Ford isn’t alone, either. FCA has been steadily withdrawing from the passenger-car market and placing increased emphasis on more profitable trucks. Gone are the Chrysler 200, Dodge Dart, and Dodge Viper. Their capacity is being taken up by trucks like the Ram 1500 and Jeep Wrangler. Meanwhile Chevrolet is tipped to be dropping the Sonic hatchback and Impala sedan.

A rise in fuel prices could make passenger cars look more attractive again to both customers and manufacturers. But by the time that happens, trucks will likely have improved that much more. Either way, the American passenger car could carry on strictly as a niche product for enthusiasts.

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  • Adilos Nave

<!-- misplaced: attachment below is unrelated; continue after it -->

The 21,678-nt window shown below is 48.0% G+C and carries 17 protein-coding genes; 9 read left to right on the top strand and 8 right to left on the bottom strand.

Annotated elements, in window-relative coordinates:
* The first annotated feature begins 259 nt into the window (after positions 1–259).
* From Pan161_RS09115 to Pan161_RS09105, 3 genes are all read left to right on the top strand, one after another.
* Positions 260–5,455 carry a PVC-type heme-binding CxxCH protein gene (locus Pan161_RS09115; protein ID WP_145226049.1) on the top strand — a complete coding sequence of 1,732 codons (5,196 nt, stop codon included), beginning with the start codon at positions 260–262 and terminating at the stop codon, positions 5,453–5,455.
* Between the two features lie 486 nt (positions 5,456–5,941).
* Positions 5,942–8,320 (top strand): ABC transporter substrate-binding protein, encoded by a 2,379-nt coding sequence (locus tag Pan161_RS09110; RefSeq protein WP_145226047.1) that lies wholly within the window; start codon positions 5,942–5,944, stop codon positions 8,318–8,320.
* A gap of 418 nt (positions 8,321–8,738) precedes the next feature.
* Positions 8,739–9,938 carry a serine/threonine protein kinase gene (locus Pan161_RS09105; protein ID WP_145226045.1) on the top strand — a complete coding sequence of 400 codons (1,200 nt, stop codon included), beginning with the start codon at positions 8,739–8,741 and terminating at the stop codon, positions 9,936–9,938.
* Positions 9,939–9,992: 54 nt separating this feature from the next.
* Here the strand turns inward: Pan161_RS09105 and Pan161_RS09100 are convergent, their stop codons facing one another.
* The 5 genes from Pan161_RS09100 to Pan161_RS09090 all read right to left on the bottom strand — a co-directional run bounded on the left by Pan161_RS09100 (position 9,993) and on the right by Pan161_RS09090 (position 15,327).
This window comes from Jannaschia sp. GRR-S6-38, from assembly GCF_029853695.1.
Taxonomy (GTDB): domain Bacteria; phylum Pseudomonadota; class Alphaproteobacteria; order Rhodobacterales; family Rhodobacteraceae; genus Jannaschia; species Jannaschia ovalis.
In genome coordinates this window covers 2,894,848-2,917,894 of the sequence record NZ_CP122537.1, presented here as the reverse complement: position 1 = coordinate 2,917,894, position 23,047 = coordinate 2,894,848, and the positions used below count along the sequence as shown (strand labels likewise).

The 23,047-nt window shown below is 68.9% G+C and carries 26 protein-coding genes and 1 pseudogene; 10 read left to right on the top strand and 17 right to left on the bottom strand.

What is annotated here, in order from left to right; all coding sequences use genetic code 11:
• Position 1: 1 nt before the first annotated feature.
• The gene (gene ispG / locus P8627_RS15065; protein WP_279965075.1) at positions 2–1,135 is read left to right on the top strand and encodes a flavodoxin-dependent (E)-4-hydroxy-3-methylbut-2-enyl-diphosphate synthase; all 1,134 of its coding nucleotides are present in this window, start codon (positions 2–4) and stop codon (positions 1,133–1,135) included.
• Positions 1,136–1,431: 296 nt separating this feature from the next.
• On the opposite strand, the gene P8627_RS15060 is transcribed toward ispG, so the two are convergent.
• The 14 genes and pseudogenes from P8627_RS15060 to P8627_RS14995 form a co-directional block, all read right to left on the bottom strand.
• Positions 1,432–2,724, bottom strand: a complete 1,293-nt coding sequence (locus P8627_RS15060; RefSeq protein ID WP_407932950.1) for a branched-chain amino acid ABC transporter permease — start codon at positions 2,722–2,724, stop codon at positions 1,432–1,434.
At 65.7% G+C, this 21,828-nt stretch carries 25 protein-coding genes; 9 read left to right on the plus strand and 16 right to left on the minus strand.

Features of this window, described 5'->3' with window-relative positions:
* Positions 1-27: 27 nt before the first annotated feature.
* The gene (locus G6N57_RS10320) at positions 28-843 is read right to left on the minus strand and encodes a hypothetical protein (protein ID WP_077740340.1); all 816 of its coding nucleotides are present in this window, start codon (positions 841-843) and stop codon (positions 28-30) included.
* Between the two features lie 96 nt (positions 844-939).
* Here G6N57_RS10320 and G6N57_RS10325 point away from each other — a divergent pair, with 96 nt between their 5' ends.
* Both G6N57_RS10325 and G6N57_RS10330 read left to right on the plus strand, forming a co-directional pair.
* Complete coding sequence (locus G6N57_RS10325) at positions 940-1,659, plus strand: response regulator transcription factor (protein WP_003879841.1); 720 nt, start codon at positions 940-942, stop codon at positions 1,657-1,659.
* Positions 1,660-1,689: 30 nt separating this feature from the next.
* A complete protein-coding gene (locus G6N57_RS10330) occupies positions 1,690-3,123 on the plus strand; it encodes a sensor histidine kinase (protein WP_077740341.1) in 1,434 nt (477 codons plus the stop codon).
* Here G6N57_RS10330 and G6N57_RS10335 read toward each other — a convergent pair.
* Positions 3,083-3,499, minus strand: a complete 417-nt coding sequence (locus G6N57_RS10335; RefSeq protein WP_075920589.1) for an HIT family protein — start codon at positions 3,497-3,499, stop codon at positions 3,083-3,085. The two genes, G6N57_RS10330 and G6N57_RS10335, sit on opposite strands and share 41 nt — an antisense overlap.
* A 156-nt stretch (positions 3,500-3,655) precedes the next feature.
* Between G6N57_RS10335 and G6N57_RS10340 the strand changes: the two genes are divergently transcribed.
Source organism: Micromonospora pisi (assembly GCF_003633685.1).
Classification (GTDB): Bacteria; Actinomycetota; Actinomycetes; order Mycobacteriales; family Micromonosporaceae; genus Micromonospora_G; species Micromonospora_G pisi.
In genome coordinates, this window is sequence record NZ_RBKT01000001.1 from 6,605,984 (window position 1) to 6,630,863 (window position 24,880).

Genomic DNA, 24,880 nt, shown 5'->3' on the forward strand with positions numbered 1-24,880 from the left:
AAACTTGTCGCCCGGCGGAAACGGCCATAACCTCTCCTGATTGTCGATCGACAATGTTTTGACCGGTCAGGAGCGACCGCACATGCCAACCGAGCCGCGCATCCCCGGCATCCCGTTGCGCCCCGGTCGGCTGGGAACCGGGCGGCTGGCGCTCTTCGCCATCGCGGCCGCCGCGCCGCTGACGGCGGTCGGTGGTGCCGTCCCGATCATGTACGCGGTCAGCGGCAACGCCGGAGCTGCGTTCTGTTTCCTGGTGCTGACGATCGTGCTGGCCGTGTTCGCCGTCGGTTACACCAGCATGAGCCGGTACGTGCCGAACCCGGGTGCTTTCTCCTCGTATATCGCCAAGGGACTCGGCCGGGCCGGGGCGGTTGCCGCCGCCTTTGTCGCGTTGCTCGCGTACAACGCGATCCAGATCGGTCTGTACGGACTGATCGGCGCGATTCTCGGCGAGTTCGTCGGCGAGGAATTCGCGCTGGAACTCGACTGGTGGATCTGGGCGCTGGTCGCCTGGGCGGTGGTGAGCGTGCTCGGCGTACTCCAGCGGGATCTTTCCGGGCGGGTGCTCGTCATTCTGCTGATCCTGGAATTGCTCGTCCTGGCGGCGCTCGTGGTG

I suppose they have to follow what the consumer wants but putting all their eggs in one basket seems like such a bad idea. How many times have we seen this happen? Sure, gas is fairly cheap at the moment but it’s terribly fickle. It will be hard not to laugh at the people driving around in their gigantic trucks when gas goes over $4/gal. because you know they will be the first to complain about it. Thing is, it hurts everyone. Once that happens, these companies will be scrambling to get product to market that’s not jumbo-sized while the European and Asian brands will still have a portfolio with many small models to choose from. They might not be selling them in the States at the moment but they can easily shift their focus while the domestic brands will be years behind. Just blows my mind how they can be so short-sighted. This is what happens when your shareholders demand returns no matter what and don’t give a crap about the long-term health of the company.